birds and bees

Despite progress, many New York City schools still fail to provide sex ed

PHOTO: David Moriya for the NYCLU
Marlon Rajan, a New York City high school student who administered surveys with the NYCLU about sex education, speaks at an event.

Slightly more middle-school students took health classes last year, which are required by city rules to include sex education, according to data released Friday by the New York City education department. Still, about 40 percent of eighth graders went without the state-mandated classes.

Meanwhile, less than 11 percent of health instructors received sex-ed training within the past two years, according to the data, which the department must release under a 2016 law passed by local lawmakers concerned that too many students were not taking health classes.

State law requires that students receive at least one semester of health education in both middle and high school, and the New York City education department calls for sex ed to be included in grades 6-12 health classes. But the data show the city is falling short of those mandates.

About 77 percent of middle schools provided health instruction in 2016-2017 — up three percentage points from the previous year, according to the data. The share of eighth-grade students who were signed up for at least one semester of health was 60 percent, also up three percentage points.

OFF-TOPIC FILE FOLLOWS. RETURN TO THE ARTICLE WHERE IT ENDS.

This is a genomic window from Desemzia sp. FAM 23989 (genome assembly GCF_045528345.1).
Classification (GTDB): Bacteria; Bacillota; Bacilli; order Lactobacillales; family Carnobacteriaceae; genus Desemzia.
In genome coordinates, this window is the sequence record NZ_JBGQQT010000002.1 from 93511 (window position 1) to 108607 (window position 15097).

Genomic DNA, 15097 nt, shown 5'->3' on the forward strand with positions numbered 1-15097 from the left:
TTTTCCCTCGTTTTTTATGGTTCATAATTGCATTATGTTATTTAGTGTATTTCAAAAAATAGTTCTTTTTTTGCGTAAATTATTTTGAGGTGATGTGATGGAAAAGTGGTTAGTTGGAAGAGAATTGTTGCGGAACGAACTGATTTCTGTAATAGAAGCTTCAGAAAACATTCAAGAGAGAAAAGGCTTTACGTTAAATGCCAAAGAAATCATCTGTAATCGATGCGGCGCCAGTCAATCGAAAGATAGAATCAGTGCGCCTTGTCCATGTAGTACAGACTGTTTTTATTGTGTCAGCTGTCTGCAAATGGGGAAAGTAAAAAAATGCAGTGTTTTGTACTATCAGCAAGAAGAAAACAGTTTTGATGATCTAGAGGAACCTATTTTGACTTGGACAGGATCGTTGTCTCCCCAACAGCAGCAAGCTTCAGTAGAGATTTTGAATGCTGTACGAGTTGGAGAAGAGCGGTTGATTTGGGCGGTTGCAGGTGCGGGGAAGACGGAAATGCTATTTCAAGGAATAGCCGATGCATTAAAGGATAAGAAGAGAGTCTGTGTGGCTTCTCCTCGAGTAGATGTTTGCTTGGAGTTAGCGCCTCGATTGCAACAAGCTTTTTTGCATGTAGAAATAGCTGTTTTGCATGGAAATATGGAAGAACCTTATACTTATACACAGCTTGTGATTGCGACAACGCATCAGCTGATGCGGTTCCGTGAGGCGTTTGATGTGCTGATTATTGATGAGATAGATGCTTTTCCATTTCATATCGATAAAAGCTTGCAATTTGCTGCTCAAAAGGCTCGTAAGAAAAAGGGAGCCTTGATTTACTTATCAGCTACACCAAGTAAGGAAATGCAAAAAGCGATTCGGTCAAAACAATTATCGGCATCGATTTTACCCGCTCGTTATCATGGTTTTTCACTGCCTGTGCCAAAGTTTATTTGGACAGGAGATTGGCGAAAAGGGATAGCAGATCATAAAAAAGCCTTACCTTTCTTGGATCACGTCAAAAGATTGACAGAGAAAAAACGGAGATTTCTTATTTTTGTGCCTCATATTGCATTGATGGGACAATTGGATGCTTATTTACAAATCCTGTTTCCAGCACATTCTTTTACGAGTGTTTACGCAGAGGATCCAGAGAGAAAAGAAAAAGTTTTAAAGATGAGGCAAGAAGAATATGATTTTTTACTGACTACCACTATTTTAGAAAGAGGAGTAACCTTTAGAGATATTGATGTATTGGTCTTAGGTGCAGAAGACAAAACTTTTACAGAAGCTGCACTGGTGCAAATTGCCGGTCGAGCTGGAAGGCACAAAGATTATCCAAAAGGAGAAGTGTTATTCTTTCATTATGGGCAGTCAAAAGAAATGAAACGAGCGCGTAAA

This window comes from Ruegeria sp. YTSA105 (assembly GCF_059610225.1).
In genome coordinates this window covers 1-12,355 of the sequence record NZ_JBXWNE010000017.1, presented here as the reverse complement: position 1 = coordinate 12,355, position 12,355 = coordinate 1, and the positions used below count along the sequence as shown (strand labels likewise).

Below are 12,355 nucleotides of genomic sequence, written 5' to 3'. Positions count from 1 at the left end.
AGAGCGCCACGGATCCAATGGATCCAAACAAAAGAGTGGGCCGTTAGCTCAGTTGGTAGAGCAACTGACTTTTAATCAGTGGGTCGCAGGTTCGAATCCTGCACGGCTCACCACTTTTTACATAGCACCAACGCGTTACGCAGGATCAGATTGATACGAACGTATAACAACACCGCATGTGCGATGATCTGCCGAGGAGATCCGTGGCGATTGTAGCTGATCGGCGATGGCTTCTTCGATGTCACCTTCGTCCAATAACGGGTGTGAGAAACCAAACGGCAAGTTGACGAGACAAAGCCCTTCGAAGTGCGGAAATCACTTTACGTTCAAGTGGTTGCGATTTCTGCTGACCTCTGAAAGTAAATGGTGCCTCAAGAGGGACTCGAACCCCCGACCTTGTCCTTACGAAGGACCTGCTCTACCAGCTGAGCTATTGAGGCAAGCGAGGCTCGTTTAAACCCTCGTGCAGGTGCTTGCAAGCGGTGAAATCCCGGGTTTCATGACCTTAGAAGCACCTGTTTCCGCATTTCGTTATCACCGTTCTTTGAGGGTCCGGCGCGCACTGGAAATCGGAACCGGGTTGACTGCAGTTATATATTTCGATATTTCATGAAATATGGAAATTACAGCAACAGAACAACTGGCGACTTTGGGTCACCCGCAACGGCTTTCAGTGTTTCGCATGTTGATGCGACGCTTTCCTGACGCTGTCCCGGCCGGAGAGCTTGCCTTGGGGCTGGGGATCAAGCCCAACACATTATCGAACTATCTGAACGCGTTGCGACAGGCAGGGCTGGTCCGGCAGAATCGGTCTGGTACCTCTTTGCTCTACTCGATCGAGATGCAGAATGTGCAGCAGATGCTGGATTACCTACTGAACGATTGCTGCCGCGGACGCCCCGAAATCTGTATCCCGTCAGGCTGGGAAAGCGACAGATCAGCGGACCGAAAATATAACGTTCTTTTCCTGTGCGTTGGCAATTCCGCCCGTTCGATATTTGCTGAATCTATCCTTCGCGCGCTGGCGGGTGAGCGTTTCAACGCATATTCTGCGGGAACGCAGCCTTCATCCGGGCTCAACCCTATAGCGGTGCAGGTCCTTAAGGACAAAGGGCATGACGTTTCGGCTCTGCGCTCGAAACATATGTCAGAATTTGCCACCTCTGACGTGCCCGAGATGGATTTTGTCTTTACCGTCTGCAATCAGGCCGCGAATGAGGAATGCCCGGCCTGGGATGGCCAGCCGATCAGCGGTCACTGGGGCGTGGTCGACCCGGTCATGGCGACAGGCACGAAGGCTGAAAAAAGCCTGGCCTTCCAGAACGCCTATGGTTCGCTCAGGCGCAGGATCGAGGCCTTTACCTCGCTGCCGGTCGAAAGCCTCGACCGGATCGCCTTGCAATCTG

In a September report, city Comptroller Scott Stringer said he was “alarmed” by the number of eighth-graders missing out on health education. He pointed to data showing that teen pregnancy rates in parts of the city far exceed state averages, and that sexually transmitted infections have ticked up among New York City teens in recent years.

On Friday, Stringer welcomed the small increase in health education offered at middle schools last year, but said the department of education needs to do better.

“The DOE should not be patting itself on the back,” he said in an emailed statement. “Instead, the city should be doubling down on efforts to provide the comprehensive, medically accurate information that all students need to lead healthy lifestyles.”

Youth groups working with the New York Civil Liberties Union recently surveyed high school students and found that only a quarter said they had been taught sex ed in school. Those courses rarely touched on issues affecting lesbian, gay, bisexual, and transgender youth, according to the survey results.

Meanwhile, the Trump administration is cutting short federal grants for teen-pregnancy reduction programs. Some groups receiving that money work in New York City schools — making access to sex education in class even more important, advocates and elected officials say.

The city recently created a sex-ed task force, as required by a new City Council law. The roughly 30-member advisory group — which includes students, parents, educators, and education department representatives — was required to submit its recommendations by Friday but missed the deadline. Education department spokesman Doug Cohen said the “full” recommendations are not expected until next year.